To analyze IgG antibodies by indirect ELISA, each serum sample was diluted 1:200 with sample diluent (10 μL of serum added to 2 mL of sample diluent). Each sample was tested in duplicate by adding 100 μL of the diluted sample to adjacent wells of the antigen-coated 96-microwell plate. After incubation on a shaker at 500 rpm for 1 hour at room temperature, the microtitration plate was washed 4 times with washing buffer. Thereafter, 100 μL of peroxidase-conjugated anti–human IgG antibodies was added to the wells and incubated on a shaker at 500 rpm for 1 hour at room temperature, followed by a washing step. To visualize bound serum anti–B burgdorferi IgG antibodies, 100 μL of a chromogen (3,3′-5,5′-tetramethylbenzidine plus stabilized peroxide) was added and incubated for 10 minutes at room temperature. The reaction was stopped by the addition of 100 μL of 0.5M sulfuric acid. The optical density (OD) at 450 nm was determined spectrophotometrically (Bio-Rad Coda; Bio-Rad, Munich, Germany). Positive (100 μL of human patient serum in 2 adjacent wells), cutoff (100 μL of human patient serum in 3 adjacent wells), and negative (100 μL of sample diluent without serum in 1 well) control samples, supplied with the test kit, were included on every plate. According to the manufacturer's instructions for a semiquantitative interpretation (arbitrary units [U]), the mean of the 2 OD values from the duplicate testing of each sample was calculated and adjusted to a standard curve, which results from a serial 2-fold dilution of the positive control. In the range of OD values between ODIgG cutoff control and ODIgG positive control, the OD values of tested serum samples correspond directly to the logarithm of arbitrary units of specific antibodies in serum samples. The level of specific antibodies in the IgG cutoff control sample was defined as 1 U. The level of specific antibodies in the IgG positive control sample was set to 8 × UIgG cutoff control (8 U). For calculation of the semiquantitative IgG antibody level in a tested serum sample, the following formula was applied:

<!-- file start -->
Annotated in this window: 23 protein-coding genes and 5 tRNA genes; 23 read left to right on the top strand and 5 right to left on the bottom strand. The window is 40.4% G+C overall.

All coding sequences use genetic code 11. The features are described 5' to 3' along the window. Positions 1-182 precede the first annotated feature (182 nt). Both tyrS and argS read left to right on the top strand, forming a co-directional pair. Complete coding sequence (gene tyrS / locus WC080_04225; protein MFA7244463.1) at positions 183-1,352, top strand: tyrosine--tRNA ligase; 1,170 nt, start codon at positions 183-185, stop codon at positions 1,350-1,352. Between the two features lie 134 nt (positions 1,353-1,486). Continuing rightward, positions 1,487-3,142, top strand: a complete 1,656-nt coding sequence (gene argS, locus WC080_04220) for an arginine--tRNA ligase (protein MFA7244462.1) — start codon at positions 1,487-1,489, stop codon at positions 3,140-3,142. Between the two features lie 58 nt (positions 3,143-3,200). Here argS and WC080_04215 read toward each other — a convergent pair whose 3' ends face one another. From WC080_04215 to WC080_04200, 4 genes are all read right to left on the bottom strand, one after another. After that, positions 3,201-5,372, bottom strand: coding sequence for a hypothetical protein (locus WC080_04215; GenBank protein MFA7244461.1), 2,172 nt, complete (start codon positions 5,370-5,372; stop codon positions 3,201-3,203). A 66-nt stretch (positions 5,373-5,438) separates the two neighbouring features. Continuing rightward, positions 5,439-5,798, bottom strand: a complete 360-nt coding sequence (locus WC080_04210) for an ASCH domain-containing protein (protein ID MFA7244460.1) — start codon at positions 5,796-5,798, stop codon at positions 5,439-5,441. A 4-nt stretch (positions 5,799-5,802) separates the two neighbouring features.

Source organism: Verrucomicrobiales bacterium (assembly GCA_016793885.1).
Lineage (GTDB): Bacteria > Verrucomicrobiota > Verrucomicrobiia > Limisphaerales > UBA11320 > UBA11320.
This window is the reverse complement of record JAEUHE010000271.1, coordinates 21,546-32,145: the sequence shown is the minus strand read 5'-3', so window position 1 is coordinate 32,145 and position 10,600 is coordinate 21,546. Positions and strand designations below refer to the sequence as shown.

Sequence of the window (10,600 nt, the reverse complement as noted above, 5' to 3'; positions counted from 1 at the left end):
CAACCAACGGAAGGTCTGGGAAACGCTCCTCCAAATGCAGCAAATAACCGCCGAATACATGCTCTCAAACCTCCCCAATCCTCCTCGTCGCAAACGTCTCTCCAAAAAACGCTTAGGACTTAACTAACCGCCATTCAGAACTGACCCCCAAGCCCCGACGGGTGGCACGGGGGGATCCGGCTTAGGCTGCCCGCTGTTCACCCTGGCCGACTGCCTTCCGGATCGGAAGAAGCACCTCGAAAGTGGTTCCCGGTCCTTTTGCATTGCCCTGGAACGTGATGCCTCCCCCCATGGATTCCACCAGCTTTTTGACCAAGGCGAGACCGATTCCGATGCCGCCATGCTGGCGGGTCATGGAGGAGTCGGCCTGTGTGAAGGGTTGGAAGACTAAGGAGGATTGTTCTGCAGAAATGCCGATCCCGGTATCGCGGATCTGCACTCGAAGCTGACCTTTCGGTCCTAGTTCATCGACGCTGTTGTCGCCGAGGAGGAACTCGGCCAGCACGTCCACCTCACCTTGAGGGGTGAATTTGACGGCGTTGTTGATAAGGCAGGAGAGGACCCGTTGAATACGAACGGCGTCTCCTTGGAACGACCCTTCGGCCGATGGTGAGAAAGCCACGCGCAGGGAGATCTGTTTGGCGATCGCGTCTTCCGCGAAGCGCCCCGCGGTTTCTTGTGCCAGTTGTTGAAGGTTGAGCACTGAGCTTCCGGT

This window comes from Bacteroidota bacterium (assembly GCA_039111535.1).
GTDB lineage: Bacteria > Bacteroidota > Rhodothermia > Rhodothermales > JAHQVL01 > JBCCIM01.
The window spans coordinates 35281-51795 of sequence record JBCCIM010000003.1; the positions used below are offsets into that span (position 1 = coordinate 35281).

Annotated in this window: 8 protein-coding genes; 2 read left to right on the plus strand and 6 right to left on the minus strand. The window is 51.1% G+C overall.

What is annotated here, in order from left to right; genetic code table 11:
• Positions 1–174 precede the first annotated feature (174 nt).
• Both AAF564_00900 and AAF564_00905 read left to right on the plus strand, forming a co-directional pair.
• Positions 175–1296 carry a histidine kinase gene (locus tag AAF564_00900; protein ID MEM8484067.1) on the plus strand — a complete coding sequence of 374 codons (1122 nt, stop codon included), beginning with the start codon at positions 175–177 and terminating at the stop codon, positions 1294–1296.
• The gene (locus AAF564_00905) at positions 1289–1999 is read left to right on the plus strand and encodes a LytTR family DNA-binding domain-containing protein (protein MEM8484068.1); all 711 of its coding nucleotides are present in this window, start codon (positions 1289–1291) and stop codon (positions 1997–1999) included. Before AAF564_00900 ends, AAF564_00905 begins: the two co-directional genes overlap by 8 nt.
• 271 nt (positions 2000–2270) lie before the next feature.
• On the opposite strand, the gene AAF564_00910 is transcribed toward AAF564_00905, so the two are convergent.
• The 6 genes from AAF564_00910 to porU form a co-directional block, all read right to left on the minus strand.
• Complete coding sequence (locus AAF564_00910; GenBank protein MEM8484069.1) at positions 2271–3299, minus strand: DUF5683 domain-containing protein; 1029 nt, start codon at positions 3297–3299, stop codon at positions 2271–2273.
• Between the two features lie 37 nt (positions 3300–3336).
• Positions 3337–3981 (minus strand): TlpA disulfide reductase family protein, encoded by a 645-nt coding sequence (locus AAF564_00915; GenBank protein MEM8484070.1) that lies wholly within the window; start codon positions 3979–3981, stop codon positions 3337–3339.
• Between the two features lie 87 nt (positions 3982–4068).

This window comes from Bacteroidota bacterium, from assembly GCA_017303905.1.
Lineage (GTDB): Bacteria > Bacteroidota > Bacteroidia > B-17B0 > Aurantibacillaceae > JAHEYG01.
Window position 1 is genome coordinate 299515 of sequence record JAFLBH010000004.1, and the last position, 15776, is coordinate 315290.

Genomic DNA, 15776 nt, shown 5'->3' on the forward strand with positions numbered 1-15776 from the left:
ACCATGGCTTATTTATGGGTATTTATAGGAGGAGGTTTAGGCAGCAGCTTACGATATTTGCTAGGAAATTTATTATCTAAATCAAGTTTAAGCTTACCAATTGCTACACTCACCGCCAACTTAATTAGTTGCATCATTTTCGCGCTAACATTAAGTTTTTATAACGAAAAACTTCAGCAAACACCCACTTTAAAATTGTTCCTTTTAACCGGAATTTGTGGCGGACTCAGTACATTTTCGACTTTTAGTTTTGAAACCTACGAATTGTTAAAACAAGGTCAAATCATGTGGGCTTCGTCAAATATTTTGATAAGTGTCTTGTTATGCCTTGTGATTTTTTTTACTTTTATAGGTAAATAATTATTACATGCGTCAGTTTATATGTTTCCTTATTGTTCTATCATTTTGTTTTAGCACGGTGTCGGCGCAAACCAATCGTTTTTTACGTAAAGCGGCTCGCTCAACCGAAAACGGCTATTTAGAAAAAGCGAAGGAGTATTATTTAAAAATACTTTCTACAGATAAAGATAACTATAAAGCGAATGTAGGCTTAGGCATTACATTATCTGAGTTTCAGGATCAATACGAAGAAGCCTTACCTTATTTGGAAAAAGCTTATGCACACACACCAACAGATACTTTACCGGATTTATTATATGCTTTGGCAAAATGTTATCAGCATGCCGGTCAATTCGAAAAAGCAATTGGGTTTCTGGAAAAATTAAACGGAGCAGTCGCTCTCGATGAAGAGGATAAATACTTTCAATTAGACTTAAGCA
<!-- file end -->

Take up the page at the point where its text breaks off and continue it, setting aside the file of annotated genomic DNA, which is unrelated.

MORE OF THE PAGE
The multiplier 0.9 results from the subtraction
The resulting anti–B burgdorferi IgG antibody level was reported as negative for U values less than 0.9, as cutoff for U values of 0.9 to 1.09, and as positive for U values greater than 1.09.
To analyze IgM antibodies in serum samples, a capture ELISA was applied.25 In this assay, the 96-well microtitration plate is coated with anti–human μ-chain antibodies that bind preferably human IgM antibodies. For duplicate testing, 100 μL of each 1:200-diluted serum sample were added to 2 adjacent wells and incubated on a shaker at 500 rpm for 1 hour at room temperature. After washing, 100 μL of purified native peroxidase-conjugated flagellum of B burgdorferi was added to the wells and incubated on a shaker at 500 rpm for 1 hour at room temperature. To visualize specific IgM antigen-antibody reactions, 100 μL of a chromogen (3,3′-5,5′-tetramethylbenzidine plus stabilized peroxide) was added and incubated for 10 minutes at room temperature. The remaining IgM ELISA protocol was the same as for the IgG ELISA. For calculation of the semiquantitative IgM antibody level in a tested serum sample, the level of specific antibodies in the IgM cutoff control sample was defined as 1 U. The level of specific antibodies in the IgM positive control sample was set to 5 U. Thus, the multiplier in the formula for calculation of the semiquantitative IgM antibody level, resulting from logUIgM positive control – logUIgM cutoff control, was 0.7. The anti–B burgdorferi IgM antibody levels were reported as negative for U values less than 0.9, as cutoff for U values of 0.9 to 1.09, and as positive for U values greater than 1.09.